• $16 billion to Strategic National Stockpile

Delivering relief for front-line heroes

  • Supports greater access to care by providing $1.32 billion to community health centers
  • Reauthorizes key grant programs responsible for administering telemedicine programs across the country
  • Eliminates mandatory budget cuts for Medicare providers, appropriates an additional 20% to hospitals treating COVID-19 Medicare patients, and secures an over 6% Medicaid increase to state Medicaid programs
  • Secures an additional $16 billion in funding for the Strategic National Stockpile to purchase necessary supplies to treat patients and keep front-line health care workers safe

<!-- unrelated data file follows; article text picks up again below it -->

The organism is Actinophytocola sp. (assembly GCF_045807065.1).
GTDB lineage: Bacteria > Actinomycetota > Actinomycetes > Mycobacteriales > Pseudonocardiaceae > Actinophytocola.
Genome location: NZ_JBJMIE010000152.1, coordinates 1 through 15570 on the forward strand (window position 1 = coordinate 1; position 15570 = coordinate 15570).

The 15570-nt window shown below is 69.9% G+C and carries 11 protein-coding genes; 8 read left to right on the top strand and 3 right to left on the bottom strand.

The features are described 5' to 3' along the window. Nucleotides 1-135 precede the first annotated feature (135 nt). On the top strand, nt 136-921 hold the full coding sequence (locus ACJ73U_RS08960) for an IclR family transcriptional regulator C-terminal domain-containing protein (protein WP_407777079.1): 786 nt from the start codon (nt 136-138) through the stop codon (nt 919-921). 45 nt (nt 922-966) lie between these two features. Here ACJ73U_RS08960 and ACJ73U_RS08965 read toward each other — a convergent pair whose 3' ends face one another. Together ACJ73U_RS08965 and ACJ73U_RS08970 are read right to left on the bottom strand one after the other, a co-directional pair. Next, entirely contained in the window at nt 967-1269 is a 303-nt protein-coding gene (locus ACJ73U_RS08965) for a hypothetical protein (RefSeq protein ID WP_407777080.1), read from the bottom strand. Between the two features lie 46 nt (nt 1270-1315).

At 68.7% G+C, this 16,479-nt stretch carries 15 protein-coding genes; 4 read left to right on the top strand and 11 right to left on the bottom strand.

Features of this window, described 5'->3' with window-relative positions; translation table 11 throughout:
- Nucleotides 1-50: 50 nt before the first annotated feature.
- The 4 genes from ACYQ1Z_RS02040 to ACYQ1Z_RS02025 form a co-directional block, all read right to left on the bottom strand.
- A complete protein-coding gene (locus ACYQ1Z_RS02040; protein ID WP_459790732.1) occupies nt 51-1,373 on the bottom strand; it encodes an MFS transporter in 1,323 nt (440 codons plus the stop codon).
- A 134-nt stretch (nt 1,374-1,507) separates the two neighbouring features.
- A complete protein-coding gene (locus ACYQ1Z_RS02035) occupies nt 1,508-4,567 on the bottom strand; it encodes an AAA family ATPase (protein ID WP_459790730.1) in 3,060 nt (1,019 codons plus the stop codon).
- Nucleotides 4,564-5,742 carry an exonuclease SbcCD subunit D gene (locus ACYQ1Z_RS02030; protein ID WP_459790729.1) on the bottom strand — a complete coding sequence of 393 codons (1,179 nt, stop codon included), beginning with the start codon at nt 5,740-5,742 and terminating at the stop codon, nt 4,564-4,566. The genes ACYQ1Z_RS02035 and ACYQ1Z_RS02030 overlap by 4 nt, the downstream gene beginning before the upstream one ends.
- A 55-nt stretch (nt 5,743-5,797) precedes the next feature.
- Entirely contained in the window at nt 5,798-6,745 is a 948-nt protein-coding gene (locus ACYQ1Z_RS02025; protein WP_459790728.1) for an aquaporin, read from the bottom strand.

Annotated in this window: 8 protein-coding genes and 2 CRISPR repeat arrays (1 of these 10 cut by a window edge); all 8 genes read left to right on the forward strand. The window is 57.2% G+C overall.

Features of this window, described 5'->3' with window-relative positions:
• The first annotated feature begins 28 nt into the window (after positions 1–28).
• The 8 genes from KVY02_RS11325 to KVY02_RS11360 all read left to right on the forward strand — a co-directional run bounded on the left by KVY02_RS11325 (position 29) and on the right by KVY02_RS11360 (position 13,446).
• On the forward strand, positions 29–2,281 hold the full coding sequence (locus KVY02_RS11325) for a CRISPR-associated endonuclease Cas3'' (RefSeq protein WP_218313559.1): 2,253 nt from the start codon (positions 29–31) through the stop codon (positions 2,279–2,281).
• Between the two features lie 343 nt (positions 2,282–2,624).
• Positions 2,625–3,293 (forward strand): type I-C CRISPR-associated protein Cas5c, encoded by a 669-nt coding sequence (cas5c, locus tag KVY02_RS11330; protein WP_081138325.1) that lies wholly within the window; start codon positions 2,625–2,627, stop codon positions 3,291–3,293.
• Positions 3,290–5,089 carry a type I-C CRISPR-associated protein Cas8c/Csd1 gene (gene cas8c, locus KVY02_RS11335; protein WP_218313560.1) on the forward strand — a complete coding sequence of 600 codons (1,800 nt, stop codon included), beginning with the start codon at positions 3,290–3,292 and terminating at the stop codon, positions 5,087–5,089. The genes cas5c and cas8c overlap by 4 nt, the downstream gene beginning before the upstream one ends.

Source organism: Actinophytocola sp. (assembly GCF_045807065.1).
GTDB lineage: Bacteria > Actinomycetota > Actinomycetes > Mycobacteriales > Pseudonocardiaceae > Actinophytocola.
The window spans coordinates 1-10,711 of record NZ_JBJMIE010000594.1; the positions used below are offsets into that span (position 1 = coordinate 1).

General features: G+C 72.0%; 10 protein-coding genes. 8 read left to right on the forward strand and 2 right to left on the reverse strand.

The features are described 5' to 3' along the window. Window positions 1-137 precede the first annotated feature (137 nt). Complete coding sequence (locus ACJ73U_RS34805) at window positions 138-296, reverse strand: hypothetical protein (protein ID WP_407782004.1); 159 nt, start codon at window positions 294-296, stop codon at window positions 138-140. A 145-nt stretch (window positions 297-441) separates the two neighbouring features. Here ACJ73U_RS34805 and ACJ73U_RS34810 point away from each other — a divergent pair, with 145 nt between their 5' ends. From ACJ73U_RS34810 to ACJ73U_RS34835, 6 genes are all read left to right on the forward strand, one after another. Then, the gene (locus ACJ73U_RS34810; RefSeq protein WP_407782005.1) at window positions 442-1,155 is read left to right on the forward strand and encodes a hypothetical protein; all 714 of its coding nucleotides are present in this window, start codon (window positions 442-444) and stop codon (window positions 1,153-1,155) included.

• Directs $45 billion to the Federal Emergency Management Administration’s Disaster Relief and Recovery program to ensure health care providers receive the supplies critical to diagnosing and treating patients
  • Gives rural hospitals, whose operations are completely disrupted by COVID-19, the option of receiving 6-months funding in advance with no interest and with the ability to repay the government over a year.

Making health care accessible

  • Makes COVID-19 testing free regardless of coverage status and ensures every American will have free access to an eventual COVID-19 vaccine
  • Ensures at-risk populations with chronic and underlying conditions can continue receiving the medications and care necessary for survival – dialysis provisions (telemedicine), Part D prescription refills